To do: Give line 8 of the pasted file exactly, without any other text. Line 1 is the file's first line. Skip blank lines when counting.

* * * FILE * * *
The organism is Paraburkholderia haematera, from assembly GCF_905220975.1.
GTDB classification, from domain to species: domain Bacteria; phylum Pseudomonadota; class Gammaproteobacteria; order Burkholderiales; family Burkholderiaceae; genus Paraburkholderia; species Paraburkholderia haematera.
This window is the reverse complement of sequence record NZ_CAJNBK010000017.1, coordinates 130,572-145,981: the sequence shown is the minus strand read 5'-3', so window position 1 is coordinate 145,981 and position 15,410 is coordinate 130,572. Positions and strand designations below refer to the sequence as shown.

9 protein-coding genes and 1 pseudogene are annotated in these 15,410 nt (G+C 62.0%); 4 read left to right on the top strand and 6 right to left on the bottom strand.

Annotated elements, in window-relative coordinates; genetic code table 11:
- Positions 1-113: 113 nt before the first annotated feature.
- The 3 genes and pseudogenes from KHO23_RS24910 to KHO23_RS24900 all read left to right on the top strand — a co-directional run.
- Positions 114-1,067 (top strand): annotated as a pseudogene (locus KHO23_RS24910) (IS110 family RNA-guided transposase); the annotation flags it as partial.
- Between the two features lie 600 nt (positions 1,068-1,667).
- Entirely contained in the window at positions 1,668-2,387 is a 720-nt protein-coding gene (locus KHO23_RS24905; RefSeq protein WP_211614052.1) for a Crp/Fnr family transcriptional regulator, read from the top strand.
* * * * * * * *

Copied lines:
- Positions 114-1,067 (top strand): annotated as a pseudogene (locus KHO23_RS24910) (IS110 family RNA-guided transposase); the annotation flags it as partial.